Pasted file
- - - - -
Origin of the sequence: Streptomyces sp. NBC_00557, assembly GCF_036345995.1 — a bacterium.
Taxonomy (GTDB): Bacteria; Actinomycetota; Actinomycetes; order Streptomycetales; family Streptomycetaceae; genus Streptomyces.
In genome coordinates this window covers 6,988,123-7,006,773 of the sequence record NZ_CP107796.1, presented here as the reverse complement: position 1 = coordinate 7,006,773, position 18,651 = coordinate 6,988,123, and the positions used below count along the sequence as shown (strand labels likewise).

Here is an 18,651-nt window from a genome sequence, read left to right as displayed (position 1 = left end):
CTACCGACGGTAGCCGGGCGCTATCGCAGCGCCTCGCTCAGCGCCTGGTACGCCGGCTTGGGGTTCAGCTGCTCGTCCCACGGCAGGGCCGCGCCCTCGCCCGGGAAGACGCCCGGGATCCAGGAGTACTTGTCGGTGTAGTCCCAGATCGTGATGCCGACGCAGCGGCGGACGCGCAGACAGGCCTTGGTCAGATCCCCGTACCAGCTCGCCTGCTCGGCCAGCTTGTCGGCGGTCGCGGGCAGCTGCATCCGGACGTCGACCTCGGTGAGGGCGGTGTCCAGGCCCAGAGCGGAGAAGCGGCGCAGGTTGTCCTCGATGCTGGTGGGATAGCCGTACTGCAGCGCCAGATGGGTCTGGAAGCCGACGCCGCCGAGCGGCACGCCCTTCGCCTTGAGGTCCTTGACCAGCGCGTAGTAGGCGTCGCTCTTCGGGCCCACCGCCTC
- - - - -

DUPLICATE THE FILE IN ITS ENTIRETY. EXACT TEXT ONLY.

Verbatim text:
Origin of the sequence: Streptomyces sp. NBC_00557, assembly GCF_036345995.1 — a bacterium.
Taxonomy (GTDB): Bacteria; Actinomycetota; Actinomycetes; order Streptomycetales; family Streptomycetaceae; genus Streptomyces.
In genome coordinates this window covers 6,988,123-7,006,773 of the sequence record NZ_CP107796.1, presented here as the reverse complement: position 1 = coordinate 7,006,773, position 18,651 = coordinate 6,988,123, and the positions used below count along the sequence as shown (strand labels likewise).

Here is an 18,651-nt window from a genome sequence, read left to right as displayed (position 1 = left end):
CTACCGACGGTAGCCGGGCGCTATCGCAGCGCCTCGCTCAGCGCCTGGTACGCCGGCTTGGGGTTCAGCTGCTCGTCCCACGGCAGGGCCGCGCCCTCGCCCGGGAAGACGCCCGGGATCCAGGAGTACTTGTCGGTGTAGTCCCAGATCGTGATGCCGACGCAGCGGCGGACGCGCAGACAGGCCTTGGTCAGATCCCCGTACCAGCTCGCCTGCTCGGCCAGCTTGTCGGCGGTCGCGGGCAGCTGCATCCGGACGTCGACCTCGGTGAGGGCGGTGTCCAGGCCCAGAGCGGAGAAGCGGCGCAGGTTGTCCTCGATGCTGGTGGGATAGCCGTACTGCAGCGCCAGATGGGTCTGGAAGCCGACGCCGCCGAGCGGCACGCCCTTCGCCTTGAGGTCCTTGACCAGCGCGTAGTAGGCGTCGCTCTTCGGGCCCACCGCCTC